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Arrival Procedures




Precision Obstacle Free Zone (POFZ)

c. Straight

in Minimums

 are shown on the IAP when the final approach course is within 30 degrees of the

runway alignment and a normal descent can be made from the IFR altitude shown on the IAP to the runway
surface. When either the normal rate of descent or the runway alignment factor of 30 degrees is exceeded, a

in minimum is not published and a circling minimum applies. The fact that a straight

in minimum is

not published does not preclude pilots from landing straight

in if they have the active runway in sight and have

sufficient time to make a normal approach for landing. Under such conditions and when ATC has cleared them
for landing on that runway, pilots are not expected to circle even though only circling minimums are published.
If they desire to circle, they should advise ATC.

d. Side

Step Maneuver Minimums.

Landing minimums for a side

step maneuver to the adjacent runway

will normally be higher than the minimums to the primary runway.

e. Published Approach Minimums.

Approach minimums are published for different aircraft categories and

consist of a minimum altitude (DA, DH, MDA) and required visibility. These minimums are determined by
applying the appropriate TERPS criteria. When a fix is incorporated in a nonprecision final segment, two sets
of minimums may be published: one for the pilot that is able to identify the fix, and a second for the pilot that
cannot. Two sets of minimums may also be published when a second altimeter source is used in the procedure.
When a nonprecision procedure incorporates both a stepdown fix in the final segment and a second altimeter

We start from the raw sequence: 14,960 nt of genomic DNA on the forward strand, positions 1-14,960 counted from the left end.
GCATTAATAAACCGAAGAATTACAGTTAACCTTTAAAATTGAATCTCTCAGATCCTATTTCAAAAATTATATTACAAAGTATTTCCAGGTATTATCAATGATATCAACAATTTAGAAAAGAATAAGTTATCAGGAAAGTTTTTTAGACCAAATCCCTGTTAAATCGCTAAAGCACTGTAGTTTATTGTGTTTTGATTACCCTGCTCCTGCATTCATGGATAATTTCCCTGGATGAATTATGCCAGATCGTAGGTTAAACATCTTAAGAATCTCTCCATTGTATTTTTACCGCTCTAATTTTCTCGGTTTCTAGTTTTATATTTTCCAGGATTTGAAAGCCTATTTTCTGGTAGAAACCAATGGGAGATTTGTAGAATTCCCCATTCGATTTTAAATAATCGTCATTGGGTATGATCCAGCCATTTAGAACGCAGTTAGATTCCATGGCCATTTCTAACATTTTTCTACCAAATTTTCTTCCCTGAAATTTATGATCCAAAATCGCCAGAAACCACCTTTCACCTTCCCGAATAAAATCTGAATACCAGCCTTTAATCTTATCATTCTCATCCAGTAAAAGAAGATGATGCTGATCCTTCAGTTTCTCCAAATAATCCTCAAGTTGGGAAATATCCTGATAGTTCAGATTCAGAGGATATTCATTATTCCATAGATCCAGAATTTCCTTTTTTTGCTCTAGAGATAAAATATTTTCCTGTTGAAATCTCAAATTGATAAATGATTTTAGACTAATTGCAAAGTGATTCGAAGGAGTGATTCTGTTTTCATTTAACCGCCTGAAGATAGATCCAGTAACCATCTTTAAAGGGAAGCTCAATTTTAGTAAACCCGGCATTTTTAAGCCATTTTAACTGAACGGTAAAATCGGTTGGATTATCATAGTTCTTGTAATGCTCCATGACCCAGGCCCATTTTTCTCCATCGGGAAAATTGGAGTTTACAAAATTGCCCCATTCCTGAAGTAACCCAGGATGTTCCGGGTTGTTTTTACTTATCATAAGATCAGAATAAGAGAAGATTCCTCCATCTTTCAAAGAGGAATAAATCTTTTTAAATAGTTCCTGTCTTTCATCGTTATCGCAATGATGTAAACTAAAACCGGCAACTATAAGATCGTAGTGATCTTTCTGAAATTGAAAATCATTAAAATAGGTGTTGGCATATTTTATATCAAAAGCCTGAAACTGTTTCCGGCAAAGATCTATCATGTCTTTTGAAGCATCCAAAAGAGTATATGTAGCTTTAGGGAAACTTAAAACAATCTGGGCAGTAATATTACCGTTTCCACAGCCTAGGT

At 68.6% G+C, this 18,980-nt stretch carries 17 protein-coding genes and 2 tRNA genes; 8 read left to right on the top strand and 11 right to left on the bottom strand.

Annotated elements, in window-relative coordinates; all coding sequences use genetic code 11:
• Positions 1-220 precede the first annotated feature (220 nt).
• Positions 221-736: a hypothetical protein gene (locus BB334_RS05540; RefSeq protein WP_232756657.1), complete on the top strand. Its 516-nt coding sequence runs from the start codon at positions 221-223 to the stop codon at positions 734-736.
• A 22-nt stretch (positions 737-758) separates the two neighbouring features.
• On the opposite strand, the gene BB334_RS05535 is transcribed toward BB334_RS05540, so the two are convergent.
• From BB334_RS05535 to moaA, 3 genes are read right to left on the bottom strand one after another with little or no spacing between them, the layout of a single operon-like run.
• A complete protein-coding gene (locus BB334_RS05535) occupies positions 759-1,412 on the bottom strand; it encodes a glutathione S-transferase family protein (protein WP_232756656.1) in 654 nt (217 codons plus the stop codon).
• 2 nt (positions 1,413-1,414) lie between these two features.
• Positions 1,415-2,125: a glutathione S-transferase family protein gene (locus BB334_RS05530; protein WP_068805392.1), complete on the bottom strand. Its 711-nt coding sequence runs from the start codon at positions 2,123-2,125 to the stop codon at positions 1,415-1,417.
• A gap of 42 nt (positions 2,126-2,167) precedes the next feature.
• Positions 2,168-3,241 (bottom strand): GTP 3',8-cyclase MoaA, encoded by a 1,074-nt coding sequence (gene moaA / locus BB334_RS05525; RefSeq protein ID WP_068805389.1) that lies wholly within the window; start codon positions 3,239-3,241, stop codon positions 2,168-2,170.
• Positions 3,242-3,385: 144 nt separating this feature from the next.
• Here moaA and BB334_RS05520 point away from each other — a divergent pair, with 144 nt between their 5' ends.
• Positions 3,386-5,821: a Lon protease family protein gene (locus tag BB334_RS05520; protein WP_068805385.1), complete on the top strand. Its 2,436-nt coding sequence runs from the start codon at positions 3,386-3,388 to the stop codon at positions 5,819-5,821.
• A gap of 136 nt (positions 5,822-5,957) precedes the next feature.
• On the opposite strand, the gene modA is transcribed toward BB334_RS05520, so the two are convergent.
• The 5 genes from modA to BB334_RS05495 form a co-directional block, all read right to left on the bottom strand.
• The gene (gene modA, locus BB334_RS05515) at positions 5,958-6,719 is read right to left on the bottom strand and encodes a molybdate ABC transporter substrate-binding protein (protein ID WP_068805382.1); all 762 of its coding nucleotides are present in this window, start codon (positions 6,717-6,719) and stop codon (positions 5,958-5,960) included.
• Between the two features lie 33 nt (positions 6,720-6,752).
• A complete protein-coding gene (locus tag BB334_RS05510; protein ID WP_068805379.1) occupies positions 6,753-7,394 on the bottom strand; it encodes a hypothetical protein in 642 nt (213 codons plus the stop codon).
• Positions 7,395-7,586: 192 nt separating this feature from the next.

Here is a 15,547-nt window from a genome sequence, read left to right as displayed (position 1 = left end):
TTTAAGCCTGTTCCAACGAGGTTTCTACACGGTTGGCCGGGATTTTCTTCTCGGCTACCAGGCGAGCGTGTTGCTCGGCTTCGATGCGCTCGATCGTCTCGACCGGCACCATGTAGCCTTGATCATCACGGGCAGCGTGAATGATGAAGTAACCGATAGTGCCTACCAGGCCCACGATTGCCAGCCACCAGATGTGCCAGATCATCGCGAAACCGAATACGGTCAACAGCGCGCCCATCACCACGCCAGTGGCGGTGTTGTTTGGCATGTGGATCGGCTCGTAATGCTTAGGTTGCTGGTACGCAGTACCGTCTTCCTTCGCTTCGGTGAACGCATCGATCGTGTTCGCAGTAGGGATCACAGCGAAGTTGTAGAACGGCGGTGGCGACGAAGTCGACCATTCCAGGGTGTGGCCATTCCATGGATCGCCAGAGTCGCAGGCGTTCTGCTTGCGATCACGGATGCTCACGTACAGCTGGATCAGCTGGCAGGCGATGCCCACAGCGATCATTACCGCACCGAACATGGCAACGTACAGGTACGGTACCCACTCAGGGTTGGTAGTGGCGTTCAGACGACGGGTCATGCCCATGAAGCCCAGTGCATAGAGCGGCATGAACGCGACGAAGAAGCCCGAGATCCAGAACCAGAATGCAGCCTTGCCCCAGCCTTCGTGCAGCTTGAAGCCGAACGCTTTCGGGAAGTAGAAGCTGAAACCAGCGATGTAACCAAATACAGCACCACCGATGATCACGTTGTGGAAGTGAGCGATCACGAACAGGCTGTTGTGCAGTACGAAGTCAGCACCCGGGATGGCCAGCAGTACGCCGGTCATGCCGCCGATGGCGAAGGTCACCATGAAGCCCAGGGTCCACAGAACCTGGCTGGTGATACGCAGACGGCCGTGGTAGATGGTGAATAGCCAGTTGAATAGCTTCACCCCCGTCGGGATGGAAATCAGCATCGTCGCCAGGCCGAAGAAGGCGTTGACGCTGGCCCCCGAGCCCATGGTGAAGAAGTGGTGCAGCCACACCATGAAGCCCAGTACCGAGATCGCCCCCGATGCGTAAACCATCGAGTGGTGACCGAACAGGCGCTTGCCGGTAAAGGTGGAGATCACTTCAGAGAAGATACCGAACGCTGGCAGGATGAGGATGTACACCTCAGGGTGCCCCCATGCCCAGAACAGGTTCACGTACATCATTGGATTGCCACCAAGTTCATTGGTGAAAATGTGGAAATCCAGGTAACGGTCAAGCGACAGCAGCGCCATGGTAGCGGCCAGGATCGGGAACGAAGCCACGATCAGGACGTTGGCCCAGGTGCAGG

source, two sets of minimums are published to account for the stepdown fix and a note addresses minimums for
the second altimeter source.

f. Circling Minimums.

In some busy terminal areas, ATC may not allow circling and circling minimums will

not be published. Published circling minimums provide obstacle clearance when pilots remain within the
appropriate area of protection. Pilots should remain at or above the circling altitude until the aircraft is
continuously in a position from which a descent to a landing on the intended runway can be made at a normal
rate of descent using normal maneuvers. Circling may require maneuvers at low altitude, at low airspeed, and
in marginal weather conditions. Pilots must use sound judgment, have an indepth knowledge of their capabilities,
and fully understand the aircraft performance to determine the exact circling maneuver since weather, unique
airport design, and the aircraft position, altitude, and airspeed must all be considered. The following basic rules


Maneuver the shortest path to the base or downwind leg, as appropriate, considering existing weather

conditions. There is no restriction from passing over the airport or other runways.